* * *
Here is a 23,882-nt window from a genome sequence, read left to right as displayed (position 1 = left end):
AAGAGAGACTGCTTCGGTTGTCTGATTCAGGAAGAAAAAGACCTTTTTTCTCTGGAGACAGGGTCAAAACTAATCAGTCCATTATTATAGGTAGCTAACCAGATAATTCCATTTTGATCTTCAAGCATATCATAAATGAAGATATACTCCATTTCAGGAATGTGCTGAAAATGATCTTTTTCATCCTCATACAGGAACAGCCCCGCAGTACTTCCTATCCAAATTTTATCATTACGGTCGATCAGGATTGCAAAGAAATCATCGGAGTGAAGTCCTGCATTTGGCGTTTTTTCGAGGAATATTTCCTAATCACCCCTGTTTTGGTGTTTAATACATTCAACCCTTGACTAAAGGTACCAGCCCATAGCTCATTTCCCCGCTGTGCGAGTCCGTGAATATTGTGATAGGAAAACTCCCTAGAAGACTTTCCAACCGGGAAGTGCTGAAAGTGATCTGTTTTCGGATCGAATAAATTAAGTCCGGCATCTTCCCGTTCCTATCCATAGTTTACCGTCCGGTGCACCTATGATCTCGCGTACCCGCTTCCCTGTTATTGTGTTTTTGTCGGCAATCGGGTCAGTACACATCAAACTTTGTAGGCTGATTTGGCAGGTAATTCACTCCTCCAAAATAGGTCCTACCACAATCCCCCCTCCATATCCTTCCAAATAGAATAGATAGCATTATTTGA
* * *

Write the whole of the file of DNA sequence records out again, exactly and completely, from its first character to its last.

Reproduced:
Here is a 23,882-nt window from a genome sequence, read left to right as displayed (position 1 = left end):
AAGAGAGACTGCTTCGGTTGTCTGATTCAGGAAGAAAAAGACCTTTTTTCTCTGGAGACAGGGTCAAAACTAATCAGTCCATTATTATAGGTAGCTAACCAGATAATTCCATTTTGATCTTCAAGCATATCATAAATGAAGATATACTCCATTTCAGGAATGTGCTGAAAATGATCTTTTTCATCCTCATACAGGAACAGCCCCGCAGTACTTCCTATCCAAATTTTATCATTACGGTCGATCAGGATTGCAAAGAAATCATCGGAGTGAAGTCCTGCATTTGGCGTTTTTTCGAGGAATATTTCCTAATCACCCCTGTTTTGGTGTTTAATACATTCAACCCTTGACTAAAGGTACCAGCCCATAGCTCATTTCCCCGCTGTGCGAGTCCGTGAATATTGTGATAGGAAAACTCCCTAGAAGACTTTCCAACCGGGAAGTGCTGAAAGTGATCTGTTTTCGGATCGAATAAATTAAGTCCGGCATCTTCCCGTTCCTATCCATAGTTTACCGTCCGGTGCACCTATGATCTCGCGTACCCGCTTCCCTGTTATTGTGTTTTTGTCGGCAATCGGGTCAGTACACATCAAACTTTGTAGGCTGATTTGGCAGGTAATTCACTCCTCCAAAATAGGTCCTACCACAATCCCCCCTCCATATCCTTCCAAATAGAATAGATAGCATTATTTGA